What You Need to Know When Renting Your First Office Space 

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While renting your first office or retail space can be exciting, you may find yourself confronted with a world of questions and concerns over how to do so wisely. Rightly so– location, rental costs, aesthetics, and more can impact the success of your business as much as the quality of the product or service your business is offering. To ensure your company makes the right decision when it comes to renting your first office or retail space, consider the following tips. 

Understanding Your Lease 

Perhaps the most important thing all renters should do before entering into a rental agreement, which is legally binding, is thoroughly review and understand the terms of the lease. This means not only knowing what costs are your responsibility as a renter, but also understanding procedural terms such as how to renew or cancel a rental agreement and how to resolve rental disputes. Your commercial lease will have terms that you may not be familiar with, quite different from standard residential leases. Specifically, be sure you understand who is responsible for maintenance, upgrades, and liability clauses.  Further, most leases will lay out specific rules set by the landlord for the renter to follow, such as parking, subleasing, types of business that can be conducted. Make sure you understand the terms of the commercial lease and agree to these terms so that you do not find yourself facing fines, eviction, or other penalties from your landlord. Have an attorney look over the lease.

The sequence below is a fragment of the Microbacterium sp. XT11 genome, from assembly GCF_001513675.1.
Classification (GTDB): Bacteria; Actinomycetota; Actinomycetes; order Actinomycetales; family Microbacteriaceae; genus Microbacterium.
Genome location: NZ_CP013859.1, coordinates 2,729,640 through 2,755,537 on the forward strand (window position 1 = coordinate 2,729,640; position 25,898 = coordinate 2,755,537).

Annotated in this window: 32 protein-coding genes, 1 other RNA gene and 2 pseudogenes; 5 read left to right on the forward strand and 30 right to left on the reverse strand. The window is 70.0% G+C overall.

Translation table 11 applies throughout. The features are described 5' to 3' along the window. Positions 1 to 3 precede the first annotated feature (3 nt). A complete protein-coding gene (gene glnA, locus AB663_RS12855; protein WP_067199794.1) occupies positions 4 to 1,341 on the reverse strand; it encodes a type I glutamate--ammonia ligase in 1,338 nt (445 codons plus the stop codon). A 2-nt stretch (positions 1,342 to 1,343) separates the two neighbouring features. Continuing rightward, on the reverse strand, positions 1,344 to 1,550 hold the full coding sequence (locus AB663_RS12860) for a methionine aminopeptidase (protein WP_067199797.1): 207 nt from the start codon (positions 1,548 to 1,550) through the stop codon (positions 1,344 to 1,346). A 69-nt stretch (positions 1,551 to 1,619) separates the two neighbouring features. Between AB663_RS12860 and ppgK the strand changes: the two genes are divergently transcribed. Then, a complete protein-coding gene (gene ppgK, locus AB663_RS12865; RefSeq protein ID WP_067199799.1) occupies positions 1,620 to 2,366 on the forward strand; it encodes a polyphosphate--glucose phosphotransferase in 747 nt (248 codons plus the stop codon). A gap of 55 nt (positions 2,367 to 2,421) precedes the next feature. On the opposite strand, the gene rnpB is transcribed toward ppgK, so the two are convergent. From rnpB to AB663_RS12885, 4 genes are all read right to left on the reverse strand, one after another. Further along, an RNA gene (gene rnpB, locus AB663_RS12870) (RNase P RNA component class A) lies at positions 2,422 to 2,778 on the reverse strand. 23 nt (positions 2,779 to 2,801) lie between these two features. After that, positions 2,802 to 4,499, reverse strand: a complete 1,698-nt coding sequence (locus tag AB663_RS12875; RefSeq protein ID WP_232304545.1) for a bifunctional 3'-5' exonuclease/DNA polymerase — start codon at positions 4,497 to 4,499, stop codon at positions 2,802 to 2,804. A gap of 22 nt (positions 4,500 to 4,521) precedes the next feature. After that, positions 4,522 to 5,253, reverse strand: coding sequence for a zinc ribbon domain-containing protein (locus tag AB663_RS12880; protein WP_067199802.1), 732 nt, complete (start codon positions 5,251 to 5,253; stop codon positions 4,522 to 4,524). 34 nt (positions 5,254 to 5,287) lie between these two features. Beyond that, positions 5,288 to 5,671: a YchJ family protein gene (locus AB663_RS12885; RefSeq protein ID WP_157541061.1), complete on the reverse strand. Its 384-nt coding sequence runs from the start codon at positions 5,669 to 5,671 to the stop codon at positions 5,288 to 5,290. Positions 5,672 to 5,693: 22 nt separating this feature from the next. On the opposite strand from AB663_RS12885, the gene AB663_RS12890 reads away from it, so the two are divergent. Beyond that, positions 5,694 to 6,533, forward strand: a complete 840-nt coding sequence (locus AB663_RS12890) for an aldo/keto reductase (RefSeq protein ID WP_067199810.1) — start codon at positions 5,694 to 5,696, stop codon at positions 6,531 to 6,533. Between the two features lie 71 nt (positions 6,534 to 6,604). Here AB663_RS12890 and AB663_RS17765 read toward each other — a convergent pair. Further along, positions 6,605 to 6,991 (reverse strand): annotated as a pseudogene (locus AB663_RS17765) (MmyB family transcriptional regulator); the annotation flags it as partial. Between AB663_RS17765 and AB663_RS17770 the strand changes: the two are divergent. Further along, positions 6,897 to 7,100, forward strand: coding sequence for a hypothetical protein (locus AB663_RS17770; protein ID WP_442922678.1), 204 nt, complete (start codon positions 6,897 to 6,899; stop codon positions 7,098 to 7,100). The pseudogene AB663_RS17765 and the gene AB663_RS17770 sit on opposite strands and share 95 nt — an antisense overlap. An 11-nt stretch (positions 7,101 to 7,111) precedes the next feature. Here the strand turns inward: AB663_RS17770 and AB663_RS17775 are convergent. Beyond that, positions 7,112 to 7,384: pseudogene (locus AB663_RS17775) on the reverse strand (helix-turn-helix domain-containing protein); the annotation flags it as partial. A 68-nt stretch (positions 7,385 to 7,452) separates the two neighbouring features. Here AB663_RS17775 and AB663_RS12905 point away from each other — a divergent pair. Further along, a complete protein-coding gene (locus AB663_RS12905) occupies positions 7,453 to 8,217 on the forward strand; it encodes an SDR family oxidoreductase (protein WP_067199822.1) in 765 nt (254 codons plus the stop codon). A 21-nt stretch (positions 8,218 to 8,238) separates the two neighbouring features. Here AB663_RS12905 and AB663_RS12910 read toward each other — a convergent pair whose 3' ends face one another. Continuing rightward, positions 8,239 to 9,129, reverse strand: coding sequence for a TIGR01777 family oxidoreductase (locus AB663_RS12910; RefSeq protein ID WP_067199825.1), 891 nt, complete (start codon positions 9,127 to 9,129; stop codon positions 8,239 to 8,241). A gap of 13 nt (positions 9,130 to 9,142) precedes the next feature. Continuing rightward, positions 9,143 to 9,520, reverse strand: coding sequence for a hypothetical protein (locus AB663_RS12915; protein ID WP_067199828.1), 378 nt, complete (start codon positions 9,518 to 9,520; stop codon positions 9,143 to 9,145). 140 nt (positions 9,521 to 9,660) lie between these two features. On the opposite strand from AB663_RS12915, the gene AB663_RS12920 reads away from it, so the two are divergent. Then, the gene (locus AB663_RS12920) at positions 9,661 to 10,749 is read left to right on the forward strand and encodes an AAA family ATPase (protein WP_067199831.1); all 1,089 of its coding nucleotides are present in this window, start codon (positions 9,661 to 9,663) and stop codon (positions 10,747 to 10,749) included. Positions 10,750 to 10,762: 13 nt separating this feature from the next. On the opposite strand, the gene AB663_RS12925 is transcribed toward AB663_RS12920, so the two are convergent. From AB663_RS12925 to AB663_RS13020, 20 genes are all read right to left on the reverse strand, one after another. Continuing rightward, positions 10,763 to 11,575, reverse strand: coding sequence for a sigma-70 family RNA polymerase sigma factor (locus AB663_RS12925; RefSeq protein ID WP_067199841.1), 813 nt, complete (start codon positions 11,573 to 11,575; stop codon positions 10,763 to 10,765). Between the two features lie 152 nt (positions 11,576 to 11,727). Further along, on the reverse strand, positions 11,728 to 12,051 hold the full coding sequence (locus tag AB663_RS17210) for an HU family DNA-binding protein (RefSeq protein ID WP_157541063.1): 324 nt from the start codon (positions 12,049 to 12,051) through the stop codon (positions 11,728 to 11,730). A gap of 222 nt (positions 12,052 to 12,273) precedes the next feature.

Negotiate Your Lease  

Plan on negotiating rental terms for your commercial lease. The agreement is a business deal where both parties are responsible. The terms are routinely negotiated, much moreso than residential leases. The length of the lease, out-clauses, which party is responsible for repairs, and just about any other clause in a lease is up for discussion. Absolutely do not hesitate to set a meeting to discuss particulars. emphasizes to renters that they can with their landlord before signing.

Costs and Renter Responsibility 

Rental property can be expensive, but should be regarded as an investment to help your business grow. While investments always entail a degree of risk, the best investments are educated. Before renting a space, you should not only comprehensively budget your business expenses with consideration of expected rental costs (like rent amount, utility estimates, internet), but also allow room in your budget for unexpected costs such as those not covered by your landlord. Building upgrades, surprise repairs, fixtures such as lights and sinks, appliance repairs, fees and taxes are examples of costs that are often overlooked. 

Choosing the Right Space

Before you sign any rental agreement, make sure the space you are renting suits your business model and vision. Here are some things to consider:

  • What would the day-to-day operations look like in this space? 
  • Is there enough space not only to operate at present capacity, but also to allow for future growth and higher business volume?